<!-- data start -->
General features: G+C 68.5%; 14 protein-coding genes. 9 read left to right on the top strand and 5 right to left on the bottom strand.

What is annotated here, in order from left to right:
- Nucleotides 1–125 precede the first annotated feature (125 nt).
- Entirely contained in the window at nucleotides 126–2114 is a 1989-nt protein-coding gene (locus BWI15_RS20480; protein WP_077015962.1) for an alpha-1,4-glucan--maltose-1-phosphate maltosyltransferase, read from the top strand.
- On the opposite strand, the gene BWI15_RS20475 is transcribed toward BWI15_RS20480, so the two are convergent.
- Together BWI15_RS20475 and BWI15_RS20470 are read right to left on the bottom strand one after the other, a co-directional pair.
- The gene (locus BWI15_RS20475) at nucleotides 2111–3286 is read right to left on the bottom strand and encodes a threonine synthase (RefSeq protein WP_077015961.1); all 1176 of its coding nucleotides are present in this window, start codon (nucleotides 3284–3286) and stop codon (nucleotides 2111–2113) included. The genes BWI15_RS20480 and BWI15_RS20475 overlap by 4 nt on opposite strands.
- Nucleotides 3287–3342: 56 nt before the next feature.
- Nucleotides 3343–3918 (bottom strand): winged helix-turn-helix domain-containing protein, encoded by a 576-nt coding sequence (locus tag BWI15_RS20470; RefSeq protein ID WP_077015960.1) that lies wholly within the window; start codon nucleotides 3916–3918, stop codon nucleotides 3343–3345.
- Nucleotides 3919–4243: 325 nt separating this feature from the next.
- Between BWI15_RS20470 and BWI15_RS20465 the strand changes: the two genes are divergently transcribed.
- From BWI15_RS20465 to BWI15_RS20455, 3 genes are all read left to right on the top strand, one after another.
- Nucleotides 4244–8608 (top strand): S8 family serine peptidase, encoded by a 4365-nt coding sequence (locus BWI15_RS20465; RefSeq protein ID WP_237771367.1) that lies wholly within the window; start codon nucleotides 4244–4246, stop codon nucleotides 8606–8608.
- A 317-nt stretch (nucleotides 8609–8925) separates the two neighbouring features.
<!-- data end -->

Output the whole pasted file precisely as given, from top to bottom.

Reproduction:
General features: G+C 68.5%; 14 protein-coding genes. 9 read left to right on the top strand and 5 right to left on the bottom strand.

What is annotated here, in order from left to right:
- Nucleotides 1–125 precede the first annotated feature (125 nt).
- Entirely contained in the window at nucleotides 126–2114 is a 1989-nt protein-coding gene (locus BWI15_RS20480; protein WP_077015962.1) for an alpha-1,4-glucan--maltose-1-phosphate maltosyltransferase, read from the top strand.
- On the opposite strand, the gene BWI15_RS20475 is transcribed toward BWI15_RS20480, so the two are convergent.
- Together BWI15_RS20475 and BWI15_RS20470 are read right to left on the bottom strand one after the other, a co-directional pair.
- The gene (locus BWI15_RS20475) at nucleotides 2111–3286 is read right to left on the bottom strand and encodes a threonine synthase (RefSeq protein WP_077015961.1); all 1176 of its coding nucleotides are present in this window, start codon (nucleotides 3284–3286) and stop codon (nucleotides 2111–2113) included. The genes BWI15_RS20480 and BWI15_RS20475 overlap by 4 nt on opposite strands.
- Nucleotides 3287–3342: 56 nt before the next feature.
- Nucleotides 3343–3918 (bottom strand): winged helix-turn-helix domain-containing protein, encoded by a 576-nt coding sequence (locus tag BWI15_RS20470; RefSeq protein ID WP_077015960.1) that lies wholly within the window; start codon nucleotides 3916–3918, stop codon nucleotides 3343–3345.
- Nucleotides 3919–4243: 325 nt separating this feature from the next.
- Between BWI15_RS20470 and BWI15_RS20465 the strand changes: the two genes are divergently transcribed.
- From BWI15_RS20465 to BWI15_RS20455, 3 genes are all read left to right on the top strand, one after another.
- Nucleotides 4244–8608 (top strand): S8 family serine peptidase, encoded by a 4365-nt coding sequence (locus BWI15_RS20465; RefSeq protein ID WP_237771367.1) that lies wholly within the window; start codon nucleotides 4244–4246, stop codon nucleotides 8606–8608.
- A 317-nt stretch (nucleotides 8609–8925) separates the two neighbouring features.